A few notable events in industry this week – let’s jump right in!
In the midst of significantly increased usage due to COVID-19 lockdowns, Discord has rebranded its primary platform to emphasize that it is not just for gamers, but meant to enable online conversation for a much broader audience. I’d like to think I get partial credit for predicting this – my blog post from last year specifically called out that Discord wasn’t taking the steps you’d expect to reinforce their ownership of in-game voice chat if it were a primary aspect of the platform. (Though I confess the blog post was written too narrowly, given my own focus on gaming chat, rather than looking at all of Discord more comprehensively.)
This also suggests a more significant turn in Discord’s business model – they seem to me to be increasingly focusing on reinforcing their identity as a social network, rather than as a specific platform. They still are monetizing heavily through subscriptions, but I wouldn’t be surprised to hear them talking about making that network more available and monetizing more thoroughly based on those relationships as well.
HBO recently released a documentary, Welcome to Chechnya, in which LGBTQ members of Chechnya’s population discuss the often brutal mistreatment they’ve faced from society and, more directly, from the government. Typically, such sources might provide their story offscreen to be retold by an actor or narrator, but HBO decided they wanted to retain as much of the emotion and authenticity of the speakers as possible, while still protecting them from being targeted for speaking out. Thus, they utilized “deepfake” technology to replace the faces of those speaking with the faces of real people who volunteered for their faces to be used in this way.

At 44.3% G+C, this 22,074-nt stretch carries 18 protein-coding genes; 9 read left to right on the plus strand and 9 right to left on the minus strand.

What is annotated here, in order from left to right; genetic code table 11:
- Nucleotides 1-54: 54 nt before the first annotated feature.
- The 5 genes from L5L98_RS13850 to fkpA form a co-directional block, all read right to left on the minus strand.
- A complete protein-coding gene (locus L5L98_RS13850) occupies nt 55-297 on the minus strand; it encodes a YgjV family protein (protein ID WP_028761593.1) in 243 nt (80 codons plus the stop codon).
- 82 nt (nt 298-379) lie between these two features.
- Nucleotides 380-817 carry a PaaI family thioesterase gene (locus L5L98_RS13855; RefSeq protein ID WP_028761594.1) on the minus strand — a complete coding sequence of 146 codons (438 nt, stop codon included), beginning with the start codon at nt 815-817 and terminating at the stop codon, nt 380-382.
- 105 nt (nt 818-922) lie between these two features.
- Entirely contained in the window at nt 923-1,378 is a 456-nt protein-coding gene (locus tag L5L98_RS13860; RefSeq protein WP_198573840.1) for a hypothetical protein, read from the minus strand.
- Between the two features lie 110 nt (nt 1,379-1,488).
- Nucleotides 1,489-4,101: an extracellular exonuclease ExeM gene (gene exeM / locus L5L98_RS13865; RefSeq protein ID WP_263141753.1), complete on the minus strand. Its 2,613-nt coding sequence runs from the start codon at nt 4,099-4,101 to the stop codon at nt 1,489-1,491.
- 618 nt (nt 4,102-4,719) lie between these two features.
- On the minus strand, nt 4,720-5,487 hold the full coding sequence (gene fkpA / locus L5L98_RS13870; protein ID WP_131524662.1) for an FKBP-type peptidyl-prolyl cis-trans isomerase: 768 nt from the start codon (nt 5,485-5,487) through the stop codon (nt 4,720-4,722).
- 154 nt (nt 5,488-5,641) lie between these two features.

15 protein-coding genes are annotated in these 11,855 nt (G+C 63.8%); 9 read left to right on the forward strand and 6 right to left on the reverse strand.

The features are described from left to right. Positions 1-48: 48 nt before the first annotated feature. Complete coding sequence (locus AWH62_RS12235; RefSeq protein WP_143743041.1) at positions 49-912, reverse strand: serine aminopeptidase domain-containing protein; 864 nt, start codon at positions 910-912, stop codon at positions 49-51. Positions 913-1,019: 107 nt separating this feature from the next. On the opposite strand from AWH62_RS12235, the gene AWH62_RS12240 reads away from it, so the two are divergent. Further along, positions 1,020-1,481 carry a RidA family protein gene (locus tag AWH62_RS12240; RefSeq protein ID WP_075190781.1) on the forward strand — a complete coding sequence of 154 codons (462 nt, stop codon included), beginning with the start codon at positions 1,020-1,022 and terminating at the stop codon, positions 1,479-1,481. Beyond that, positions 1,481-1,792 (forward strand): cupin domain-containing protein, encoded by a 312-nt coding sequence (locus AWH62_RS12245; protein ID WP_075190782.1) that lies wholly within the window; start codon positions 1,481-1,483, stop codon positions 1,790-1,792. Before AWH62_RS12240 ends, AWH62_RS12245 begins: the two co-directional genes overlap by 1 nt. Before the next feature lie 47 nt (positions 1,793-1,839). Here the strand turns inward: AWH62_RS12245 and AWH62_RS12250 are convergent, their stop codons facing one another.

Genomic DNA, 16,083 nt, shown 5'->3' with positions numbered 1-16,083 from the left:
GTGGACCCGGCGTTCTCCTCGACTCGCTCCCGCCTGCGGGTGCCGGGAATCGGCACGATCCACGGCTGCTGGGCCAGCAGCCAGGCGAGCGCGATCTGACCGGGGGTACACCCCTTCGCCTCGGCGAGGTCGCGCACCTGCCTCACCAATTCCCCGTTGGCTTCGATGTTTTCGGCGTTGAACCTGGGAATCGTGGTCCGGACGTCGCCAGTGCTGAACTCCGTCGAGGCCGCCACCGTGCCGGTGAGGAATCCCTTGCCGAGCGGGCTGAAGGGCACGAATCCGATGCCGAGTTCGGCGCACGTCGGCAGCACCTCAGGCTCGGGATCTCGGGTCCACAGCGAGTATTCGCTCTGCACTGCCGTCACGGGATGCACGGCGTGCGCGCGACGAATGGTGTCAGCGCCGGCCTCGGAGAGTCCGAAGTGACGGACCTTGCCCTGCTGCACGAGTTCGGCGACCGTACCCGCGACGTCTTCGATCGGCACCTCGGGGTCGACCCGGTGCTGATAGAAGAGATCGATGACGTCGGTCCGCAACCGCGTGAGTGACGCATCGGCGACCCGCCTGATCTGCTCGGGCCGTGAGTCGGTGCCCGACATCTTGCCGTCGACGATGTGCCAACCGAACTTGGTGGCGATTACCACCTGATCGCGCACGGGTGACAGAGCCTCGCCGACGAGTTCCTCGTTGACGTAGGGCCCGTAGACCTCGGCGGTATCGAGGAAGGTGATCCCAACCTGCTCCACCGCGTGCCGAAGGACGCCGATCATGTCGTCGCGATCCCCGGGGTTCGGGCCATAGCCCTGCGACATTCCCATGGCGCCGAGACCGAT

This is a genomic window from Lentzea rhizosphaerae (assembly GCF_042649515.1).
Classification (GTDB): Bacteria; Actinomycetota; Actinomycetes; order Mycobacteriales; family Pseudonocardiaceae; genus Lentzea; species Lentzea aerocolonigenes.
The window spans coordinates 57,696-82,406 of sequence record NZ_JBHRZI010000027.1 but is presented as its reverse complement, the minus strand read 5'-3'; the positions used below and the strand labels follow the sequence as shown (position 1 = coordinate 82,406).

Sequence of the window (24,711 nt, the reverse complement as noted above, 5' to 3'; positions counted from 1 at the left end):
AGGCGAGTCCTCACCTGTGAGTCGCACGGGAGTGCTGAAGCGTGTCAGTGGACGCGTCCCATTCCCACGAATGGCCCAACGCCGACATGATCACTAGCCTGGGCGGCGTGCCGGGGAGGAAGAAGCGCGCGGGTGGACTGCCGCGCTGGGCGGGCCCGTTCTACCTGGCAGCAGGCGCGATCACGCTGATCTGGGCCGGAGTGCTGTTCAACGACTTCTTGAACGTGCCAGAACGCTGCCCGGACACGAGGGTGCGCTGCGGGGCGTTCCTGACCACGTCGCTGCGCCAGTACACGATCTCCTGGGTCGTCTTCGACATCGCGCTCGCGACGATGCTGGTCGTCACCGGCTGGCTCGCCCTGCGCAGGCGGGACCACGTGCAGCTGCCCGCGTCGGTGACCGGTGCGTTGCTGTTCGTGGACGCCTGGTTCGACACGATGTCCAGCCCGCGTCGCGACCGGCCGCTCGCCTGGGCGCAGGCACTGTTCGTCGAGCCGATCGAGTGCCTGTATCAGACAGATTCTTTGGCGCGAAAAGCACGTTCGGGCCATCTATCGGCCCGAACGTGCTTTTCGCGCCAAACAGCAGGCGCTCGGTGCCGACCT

This kind of face-swapping technology has generally gotten negative coverage due to (reasonable!) concerns about one’s face being appropriated without consent, especially for ethically or morally concerning works such as pornography. But this documentary showcases an important alternate angle of deepfake technology – where, for many people, their physical identity puts them in danger or fails to represent them appropriately. In those cases, having the option to swap out one’s face (and voice) can be an incredibly important tool for freedom.
It appears that the source of the issue is that researchers started with a list of words, and then pulled down images from the internet which matched those words. Unfortunately, that list of words contained many slurs and offensive words. On their own, the list of words draws no relationships, and included these slurs for the sake of completeness. But the images pulled from the internet now were training machine learning systems across the globe to associate these slurs with images of innocent, ordinary individuals, which were only labeled with these slurs by a small number of malicious internet users. As a result, MIT is pulling the images entirely, and apologizing for their oversight.
I wish the moral here could simply be as easy as “review your datasets,” and certainly that’s an important part of it. But I think it’s telling that this stemmed not from collecting fresh data directly, but from expanding an initial dataset – which itself wasn’t inherently nearly as problematic. To me, this just underscores how difficult a problem data management truly is, and reinforces the need for everyone working in machine learning to be eagle-eyed in thinking about the degrees to which their data – and thus, their machine learning models – will reflect the world as it is, versus the world we all aspire to.